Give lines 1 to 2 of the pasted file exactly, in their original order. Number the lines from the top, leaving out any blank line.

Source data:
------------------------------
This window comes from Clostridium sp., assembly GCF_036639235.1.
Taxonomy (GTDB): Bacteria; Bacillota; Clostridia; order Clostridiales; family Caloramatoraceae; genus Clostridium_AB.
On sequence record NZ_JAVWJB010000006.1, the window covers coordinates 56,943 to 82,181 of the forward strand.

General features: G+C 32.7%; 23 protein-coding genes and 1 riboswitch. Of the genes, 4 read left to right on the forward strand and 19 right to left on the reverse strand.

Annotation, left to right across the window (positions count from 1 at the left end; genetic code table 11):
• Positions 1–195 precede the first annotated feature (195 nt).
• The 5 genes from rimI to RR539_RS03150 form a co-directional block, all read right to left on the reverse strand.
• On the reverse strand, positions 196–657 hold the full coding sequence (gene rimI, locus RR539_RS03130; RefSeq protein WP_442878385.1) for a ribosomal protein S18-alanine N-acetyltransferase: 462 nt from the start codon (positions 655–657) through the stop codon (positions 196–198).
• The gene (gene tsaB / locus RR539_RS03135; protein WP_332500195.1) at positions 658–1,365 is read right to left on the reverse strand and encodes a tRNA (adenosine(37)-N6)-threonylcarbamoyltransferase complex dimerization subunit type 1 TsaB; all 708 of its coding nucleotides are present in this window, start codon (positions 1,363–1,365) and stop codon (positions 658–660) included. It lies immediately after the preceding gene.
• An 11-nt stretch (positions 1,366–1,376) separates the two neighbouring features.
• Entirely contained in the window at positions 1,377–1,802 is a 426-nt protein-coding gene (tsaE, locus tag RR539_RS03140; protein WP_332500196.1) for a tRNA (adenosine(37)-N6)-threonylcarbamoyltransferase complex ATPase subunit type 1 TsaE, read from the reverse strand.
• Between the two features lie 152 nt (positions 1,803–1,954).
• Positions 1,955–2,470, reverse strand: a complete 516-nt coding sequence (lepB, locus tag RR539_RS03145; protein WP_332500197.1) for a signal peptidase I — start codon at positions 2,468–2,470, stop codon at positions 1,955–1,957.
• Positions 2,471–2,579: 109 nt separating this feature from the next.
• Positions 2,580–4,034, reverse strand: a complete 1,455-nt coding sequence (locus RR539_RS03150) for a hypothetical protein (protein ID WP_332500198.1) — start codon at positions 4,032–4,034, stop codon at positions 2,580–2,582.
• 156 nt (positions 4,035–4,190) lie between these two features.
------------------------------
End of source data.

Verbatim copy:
This window comes from Clostridium sp., assembly GCF_036639235.1.
Taxonomy (GTDB): Bacteria; Bacillota; Clostridia; order Clostridiales; family Caloramatoraceae; genus Clostridium_AB.